Caesars are so beloved in Canada in 2010 it was named the official cocktail of Canada and given its own national day which is actively celebrated every year.

So you are probably wondering what makes it so good, and the answer is the clams. Tomatoes are one of the world’s most naturally umami laden ingredients and when this is paired with the clammy taste of the sea, oh boy, it’s good.

A note on the garnishes - much like the Bloody Mary, there is no holding back on these. The glass is rimmed with celery salt and additional adornments will typically include a celery stick, olives, a lemon wedge and a stick of salami, but there is no need to stop there. Bacon, eggs, fried chicken - whatever you want - they can all be shoved on a stick and stuck in this drink.

What happened?

I don’t think I’ve made a drink as one of my dishes before but given the amount of extras that are involved in this, I reckon it practically classifies as a meal in itself.

I followed the 1-2-3-4-5 method to make this; 1 shot of vodka, 2 dashes of hot sauce, 3 shakes of salt, 4 dashes of worcestershire sauce and 5 ounces (150ml) of clamato juice. I added in a few more dashes of hot sauce to give a bit of a kick and garnished with the classic ingredients listed above.

Did you like it?

Move over Espresso Martini, I have a new favourite cocktail. I enjoyed this so much that when I started writing this section I suddenly remembered that I had some clamato juice leftover and well.. If you notice a marked reduction in quality throughout the rest of this newsletter, you will know the reason why. Marks out of 10: 10/10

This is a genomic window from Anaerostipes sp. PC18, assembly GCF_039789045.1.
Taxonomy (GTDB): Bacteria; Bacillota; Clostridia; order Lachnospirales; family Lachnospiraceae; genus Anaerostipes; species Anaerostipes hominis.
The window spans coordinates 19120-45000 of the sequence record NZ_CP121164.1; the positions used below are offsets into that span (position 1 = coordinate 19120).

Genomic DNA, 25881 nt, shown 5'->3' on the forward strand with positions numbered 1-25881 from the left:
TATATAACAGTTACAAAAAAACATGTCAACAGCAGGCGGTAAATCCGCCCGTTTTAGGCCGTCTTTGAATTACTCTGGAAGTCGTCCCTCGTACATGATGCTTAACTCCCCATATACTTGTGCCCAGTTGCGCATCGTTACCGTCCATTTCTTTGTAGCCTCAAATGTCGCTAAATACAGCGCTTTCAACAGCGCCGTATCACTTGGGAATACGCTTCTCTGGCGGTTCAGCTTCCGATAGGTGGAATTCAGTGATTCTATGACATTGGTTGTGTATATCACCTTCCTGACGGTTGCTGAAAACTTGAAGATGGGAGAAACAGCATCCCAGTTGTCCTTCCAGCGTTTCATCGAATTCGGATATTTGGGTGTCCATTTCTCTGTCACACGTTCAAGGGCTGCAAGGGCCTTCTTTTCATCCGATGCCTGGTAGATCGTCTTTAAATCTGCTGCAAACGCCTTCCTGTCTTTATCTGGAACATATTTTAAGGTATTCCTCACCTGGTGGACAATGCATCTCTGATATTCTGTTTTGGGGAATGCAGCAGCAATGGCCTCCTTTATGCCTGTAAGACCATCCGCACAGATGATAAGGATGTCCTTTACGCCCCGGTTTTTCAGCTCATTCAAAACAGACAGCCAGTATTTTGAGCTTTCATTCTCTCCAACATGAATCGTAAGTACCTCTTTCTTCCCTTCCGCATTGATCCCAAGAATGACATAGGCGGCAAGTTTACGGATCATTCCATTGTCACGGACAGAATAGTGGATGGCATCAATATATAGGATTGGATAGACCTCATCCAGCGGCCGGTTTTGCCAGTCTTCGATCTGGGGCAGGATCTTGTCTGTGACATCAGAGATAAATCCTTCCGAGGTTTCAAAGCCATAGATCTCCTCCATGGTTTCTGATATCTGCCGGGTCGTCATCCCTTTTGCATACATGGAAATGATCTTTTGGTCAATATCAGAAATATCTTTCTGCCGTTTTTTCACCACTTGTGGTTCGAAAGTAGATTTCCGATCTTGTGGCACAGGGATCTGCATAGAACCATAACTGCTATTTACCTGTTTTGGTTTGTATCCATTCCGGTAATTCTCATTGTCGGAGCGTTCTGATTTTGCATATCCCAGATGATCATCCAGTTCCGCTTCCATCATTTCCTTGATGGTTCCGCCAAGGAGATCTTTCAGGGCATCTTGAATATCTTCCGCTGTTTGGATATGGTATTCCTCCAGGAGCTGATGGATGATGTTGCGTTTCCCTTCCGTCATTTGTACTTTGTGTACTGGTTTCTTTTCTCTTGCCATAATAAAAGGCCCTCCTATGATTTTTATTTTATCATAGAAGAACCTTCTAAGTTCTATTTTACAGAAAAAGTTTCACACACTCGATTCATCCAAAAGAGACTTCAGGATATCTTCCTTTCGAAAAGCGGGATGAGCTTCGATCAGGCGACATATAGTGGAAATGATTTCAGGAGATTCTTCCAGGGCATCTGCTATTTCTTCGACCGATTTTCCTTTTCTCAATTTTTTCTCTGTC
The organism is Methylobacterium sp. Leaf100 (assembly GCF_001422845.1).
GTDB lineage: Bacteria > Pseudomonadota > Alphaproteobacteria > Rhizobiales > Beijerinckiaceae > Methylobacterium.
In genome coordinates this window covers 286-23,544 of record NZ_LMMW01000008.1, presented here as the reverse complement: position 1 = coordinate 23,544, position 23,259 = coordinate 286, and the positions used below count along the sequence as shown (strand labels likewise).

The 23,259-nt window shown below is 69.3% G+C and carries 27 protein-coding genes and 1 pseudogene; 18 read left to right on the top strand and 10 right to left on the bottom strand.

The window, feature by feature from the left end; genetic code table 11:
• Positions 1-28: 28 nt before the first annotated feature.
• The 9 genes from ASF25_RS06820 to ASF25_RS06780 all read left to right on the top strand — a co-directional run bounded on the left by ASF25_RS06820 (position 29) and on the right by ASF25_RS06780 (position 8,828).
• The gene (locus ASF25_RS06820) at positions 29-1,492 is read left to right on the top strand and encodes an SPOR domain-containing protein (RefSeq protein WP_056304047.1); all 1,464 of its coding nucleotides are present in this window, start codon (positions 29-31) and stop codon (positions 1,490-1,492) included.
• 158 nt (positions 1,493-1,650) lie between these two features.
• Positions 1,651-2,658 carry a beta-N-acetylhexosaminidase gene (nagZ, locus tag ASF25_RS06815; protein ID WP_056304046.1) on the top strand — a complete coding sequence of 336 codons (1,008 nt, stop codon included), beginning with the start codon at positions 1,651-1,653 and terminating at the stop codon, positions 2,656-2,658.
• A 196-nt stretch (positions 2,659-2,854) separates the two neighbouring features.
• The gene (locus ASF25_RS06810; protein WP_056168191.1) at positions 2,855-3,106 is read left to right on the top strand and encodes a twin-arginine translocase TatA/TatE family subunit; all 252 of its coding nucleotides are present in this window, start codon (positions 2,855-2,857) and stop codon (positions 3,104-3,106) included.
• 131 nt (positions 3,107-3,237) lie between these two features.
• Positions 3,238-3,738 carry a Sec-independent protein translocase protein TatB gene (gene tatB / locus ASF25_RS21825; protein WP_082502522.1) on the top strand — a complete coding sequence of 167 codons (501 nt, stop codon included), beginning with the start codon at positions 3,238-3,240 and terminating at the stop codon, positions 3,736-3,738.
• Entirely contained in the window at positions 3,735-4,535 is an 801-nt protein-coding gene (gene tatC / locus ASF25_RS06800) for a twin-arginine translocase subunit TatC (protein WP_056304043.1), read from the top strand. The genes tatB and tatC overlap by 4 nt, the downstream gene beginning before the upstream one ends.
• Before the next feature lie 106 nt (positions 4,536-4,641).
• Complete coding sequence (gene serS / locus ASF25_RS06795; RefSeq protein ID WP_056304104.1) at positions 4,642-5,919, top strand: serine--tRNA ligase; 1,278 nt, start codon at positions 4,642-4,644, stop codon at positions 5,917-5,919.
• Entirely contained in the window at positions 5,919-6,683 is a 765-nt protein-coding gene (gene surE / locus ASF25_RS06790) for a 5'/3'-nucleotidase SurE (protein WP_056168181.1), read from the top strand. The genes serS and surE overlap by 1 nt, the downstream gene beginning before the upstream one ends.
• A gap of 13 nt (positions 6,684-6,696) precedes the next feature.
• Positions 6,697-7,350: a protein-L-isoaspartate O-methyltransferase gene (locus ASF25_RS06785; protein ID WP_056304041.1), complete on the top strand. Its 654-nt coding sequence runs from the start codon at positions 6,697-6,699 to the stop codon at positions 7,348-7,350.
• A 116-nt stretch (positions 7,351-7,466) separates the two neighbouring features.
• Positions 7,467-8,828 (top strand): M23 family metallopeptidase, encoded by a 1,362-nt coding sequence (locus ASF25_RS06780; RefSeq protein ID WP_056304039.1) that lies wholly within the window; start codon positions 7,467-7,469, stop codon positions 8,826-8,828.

Butter Tarts


A butter tart is a very simple Canadian dessert consisting of a flaky pastry case and sugary buttery filling which is baked until it has a slight crunch on top. A good butter tart should ooze once bitten into. A much debated aspect of the tart is the presence (or absence) of raisins, although there is evidence to suggest that the OG tarts did not contain them.

The origins of the tarts are believed to be the result of ‘filles du roi’ (King’s Daughters); the immigration of 800 French women in the years between 1663 and 1673 sent by the French King to encourage the further colonisation and occupation of Canada by the French. The young ladies were allegedly told to bring traditional European recipes over with them but had to adapt them based on the ingredients available to them - hence the butter tart was born.

What happened?

I was feeling lazy and just bought shortcrust pastry. The filling was much easier than I anticipated as you simply beat the sugar into the softened butter along with egg and vanilla essence, you don’t actually make a caramel prior to cooking. The butter mix simply gets distributed between the pie cases and then baked!

Did you like it?

I probably baked these just a minute or two too long but it didn’t affect the taste. Mine were not the most aesthetically pleasing but I was chuffed with the crumbly pastry and sweet oozy centre.

Marks out of 10: 7/10

You can view all previous 'Country of the Month' articles HERE.